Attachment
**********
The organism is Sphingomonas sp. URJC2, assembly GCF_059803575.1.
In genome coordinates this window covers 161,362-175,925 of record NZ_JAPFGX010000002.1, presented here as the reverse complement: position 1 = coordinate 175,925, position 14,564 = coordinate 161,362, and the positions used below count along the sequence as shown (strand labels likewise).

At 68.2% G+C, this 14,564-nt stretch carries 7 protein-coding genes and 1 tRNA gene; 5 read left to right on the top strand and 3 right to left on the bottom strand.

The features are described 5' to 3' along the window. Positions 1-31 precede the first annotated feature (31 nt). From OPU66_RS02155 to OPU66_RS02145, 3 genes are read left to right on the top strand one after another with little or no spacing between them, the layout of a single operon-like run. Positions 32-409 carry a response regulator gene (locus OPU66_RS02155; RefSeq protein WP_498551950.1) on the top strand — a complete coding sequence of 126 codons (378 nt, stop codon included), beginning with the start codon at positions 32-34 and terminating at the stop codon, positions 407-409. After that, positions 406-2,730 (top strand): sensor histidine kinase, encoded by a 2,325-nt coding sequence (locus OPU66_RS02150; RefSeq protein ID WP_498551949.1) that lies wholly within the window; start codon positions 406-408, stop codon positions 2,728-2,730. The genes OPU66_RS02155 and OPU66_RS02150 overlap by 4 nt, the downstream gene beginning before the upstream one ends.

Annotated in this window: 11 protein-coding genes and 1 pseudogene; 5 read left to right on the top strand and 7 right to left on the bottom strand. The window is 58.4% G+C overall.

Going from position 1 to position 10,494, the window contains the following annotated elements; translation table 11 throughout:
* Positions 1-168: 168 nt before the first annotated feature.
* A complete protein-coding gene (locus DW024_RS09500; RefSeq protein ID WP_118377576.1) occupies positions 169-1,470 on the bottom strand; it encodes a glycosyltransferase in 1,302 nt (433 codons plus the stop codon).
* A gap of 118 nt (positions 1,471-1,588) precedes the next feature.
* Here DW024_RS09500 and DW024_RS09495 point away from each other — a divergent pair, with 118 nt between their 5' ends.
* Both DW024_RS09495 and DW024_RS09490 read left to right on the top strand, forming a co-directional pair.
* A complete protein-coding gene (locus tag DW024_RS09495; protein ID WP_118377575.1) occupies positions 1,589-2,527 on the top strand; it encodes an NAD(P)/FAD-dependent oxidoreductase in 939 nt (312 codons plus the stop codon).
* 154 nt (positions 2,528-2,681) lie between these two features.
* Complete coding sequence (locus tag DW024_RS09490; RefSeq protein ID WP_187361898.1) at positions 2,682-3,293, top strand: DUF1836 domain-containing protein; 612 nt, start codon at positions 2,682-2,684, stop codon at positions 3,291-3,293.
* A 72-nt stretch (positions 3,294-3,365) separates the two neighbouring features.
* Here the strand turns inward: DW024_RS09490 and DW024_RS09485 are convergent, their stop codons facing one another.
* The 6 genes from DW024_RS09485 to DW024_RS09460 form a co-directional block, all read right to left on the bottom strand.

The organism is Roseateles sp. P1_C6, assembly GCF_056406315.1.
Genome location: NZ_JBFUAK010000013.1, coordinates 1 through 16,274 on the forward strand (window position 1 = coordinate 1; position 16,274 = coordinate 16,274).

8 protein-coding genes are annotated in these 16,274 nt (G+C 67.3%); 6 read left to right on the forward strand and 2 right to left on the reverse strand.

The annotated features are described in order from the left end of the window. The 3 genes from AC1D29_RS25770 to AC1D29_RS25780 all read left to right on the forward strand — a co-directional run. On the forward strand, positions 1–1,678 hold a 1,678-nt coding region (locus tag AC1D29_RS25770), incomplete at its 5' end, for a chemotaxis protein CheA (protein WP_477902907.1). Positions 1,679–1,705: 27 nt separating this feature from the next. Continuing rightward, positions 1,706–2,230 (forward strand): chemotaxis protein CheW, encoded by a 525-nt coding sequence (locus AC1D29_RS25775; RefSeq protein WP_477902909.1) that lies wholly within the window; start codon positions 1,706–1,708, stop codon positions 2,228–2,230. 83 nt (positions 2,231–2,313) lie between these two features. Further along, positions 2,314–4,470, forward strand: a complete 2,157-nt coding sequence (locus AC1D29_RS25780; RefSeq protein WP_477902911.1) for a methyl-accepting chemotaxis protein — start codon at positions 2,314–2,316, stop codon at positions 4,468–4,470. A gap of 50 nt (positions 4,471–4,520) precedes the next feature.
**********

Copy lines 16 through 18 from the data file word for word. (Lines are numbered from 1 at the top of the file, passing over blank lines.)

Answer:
* Here the strand turns inward: DW024_RS09490 and DW024_RS09485 are convergent, their stop codons facing one another.
* The 6 genes from DW024_RS09485 to DW024_RS09460 form a co-directional block, all read right to left on the bottom strand.

The organism is Roseateles sp. P1_C6, assembly GCF_056406315.1.